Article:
LAHORE, Jul 22 (APP):Caretaker Federal Minister for Information, Broadcasting, National History & Literary Heritage Barrister Syed Ali Zafar sunday said that China-Pakistan Economic Corridor (CPEC) is a golden opportunity for the upcoming government to tackle future challenges of the economy.
Speaking at a discussion on ‘Opportunities And Challenges After Elections’, organised by the Human Rights Society of Pakistan, he suggested that the upcoming government should evolve a policy while keeping in view the economy at macro level, instead of micro level.
“No doubt population, exports and minimisation of import will also be a challenge for the next government,” the minister added.
He said a major challenge was terrorism and the war against terrorism was still going on in the country.
He said that the interim government was working as per its constitutional mandate and taking decisions of urgent nature only for the sake of the country.
Replying to a question, the minister said there were some lacunas in the National Accountability Bureau (NAB) laws, which should be rectified. However, it should not be abolished as there was no other law in the country to curb corruption. “Some recommendations have been given for its improvement,” he added.
To another question, he said the Election Commission of Pakistan had the authority to restrain banned organisations from participating in the election and it had exercised its powers in that regard as well. However, he added, no party could be banned without sold proofs.
Shedding light on the caretaker government’s mandate, he said that it was not going to make any long-term policy or sign any agreement with the International Monetary Fund (IMF), binding the upcoming elected government to adhere to it. Any talks with the IMF would be non-binding as the caretaker government did not have the mandate to make long-term agreements with the international donors, he added.
The interim government, however, had the mandate under the law to take urgent decisions, which were indispensable to protect the country from any sort of crisis, he said.
The minister said the Financial Action Task Force (FATF) had included Pakistan in the gray list in February 2018, with a warning to blacklist it if FATF’s objections were not removed till June. Pakistan had removed most of the objections till June and the caretaker government took an urgent decision to give only a political commitment to the FATF regarding removal of the remaining ones, including legislation to curb terror financing, check money-laundering and corruption, which were also in favour of the country.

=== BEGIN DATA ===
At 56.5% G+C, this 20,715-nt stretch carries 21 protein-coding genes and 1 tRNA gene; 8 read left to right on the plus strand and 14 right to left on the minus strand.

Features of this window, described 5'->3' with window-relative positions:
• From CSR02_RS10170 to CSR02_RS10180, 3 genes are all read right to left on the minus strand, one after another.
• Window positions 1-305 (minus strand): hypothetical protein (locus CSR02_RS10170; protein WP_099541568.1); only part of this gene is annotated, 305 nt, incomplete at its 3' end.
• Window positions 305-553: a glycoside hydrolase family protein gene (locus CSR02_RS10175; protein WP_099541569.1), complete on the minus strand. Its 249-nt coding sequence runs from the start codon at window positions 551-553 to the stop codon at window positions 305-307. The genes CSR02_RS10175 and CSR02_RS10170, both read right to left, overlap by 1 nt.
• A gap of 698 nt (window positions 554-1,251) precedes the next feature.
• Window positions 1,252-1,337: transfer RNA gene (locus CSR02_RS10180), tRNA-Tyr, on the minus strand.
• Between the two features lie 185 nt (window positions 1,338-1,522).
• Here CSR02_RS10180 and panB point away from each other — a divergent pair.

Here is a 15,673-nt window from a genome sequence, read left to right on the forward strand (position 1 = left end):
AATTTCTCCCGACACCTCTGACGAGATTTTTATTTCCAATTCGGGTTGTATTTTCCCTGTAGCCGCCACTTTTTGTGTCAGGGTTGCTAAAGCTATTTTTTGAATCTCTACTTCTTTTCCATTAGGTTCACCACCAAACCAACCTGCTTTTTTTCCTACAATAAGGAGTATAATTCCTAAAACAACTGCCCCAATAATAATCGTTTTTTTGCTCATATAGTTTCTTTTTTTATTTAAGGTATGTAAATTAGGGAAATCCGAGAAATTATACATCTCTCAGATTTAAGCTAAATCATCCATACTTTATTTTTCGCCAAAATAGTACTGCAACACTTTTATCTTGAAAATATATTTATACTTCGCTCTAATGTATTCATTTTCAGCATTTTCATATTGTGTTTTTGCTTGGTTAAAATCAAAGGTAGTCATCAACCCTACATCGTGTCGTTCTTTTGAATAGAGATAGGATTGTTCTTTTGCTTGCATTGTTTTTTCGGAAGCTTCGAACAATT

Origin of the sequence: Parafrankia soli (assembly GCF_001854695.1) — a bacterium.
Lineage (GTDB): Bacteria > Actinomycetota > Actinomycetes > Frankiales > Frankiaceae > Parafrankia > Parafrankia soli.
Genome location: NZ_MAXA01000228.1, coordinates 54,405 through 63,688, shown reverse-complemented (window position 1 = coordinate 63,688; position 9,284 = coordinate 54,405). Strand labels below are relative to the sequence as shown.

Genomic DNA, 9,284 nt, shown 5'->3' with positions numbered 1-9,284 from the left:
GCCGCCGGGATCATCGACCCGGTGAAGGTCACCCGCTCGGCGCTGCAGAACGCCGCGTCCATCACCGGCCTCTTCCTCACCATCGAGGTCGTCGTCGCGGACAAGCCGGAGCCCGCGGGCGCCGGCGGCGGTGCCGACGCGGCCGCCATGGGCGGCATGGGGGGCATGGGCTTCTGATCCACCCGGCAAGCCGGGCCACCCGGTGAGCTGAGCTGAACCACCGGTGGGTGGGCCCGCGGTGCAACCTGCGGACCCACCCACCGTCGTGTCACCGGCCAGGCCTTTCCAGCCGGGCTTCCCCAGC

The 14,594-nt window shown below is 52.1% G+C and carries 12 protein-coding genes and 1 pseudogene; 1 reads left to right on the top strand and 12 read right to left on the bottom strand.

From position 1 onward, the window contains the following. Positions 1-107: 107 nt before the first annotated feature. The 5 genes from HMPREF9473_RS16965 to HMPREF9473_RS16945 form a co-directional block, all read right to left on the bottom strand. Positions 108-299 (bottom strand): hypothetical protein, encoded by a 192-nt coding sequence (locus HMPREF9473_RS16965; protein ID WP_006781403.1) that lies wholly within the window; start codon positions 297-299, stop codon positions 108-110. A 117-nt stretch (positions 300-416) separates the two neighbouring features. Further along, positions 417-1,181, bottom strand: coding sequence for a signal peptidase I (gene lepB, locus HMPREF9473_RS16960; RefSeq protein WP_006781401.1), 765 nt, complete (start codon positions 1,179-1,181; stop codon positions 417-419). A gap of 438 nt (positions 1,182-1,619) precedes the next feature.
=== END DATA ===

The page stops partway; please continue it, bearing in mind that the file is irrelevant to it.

The government made that commitment just to save the country from being blacklisted, he added.
Commenting on the increase in dollar rate, Barrister Ali Zafar said normally market forces played a role in that regard. There were two methods to control the rate of dollar, either let the market forces decide its fate, or start withdrawing the currency from foreign reserves to artificially control the rupee devaluation. The second method, which affected the country’s exports, had been in practice for the last four to five years and had reduced the foreign reserves by up to 40 per cent. The caretaker government had stopped the practice to save the foreign reserves, he added.
The minister said a frequently question asked was about the merger of Federally Administered Tribal Areas (FATA) with Khyber Pakhtunkhwa. About five years were required for infrastructural development, putting in place proper administration and provision of other civic amenities there. Since people of FATA had yet to get facilities at par with the residents of other regions, therefore, the federal government had exempted them from taxes, he added.
He said all the objections raised by foreign observers during the last general election had been removed through the Election Act 2017, which had also strengthened the Election Commission of Pakistan (ECP). As per election laws, all institutions were bound to cooperate with the ECP in conducting the election. The interim government was also completely adhering to the ECP directions, he added.
Syed Ali Zafar said that the ECP had prepared the Code of Conduct for the polling day and it was also sharing arrangements with the public.
To a question, he said the government was making efforts to ensure local and foreign media’s access to the polling stations. Foreign election observers would also be facilitated, he added.
Ali Zafar said that freedom of speech was vital for democracy and the interim government had made Pakistan Electronic Media Regulatory Authority independent through an ordinance and hopefully the next government would convert it into an act.
The minister said another question was raised by a some section of society about calling out the army for the election. The army were being deployed for the security of people keeping in view of the current incidents of terrorism, he added.
“I was asked about magisterial powers to the army officials, and my answer is that the Election Act 2010 gives the authority to the ECP that it can designate powers of magistrate to any officer,” he said.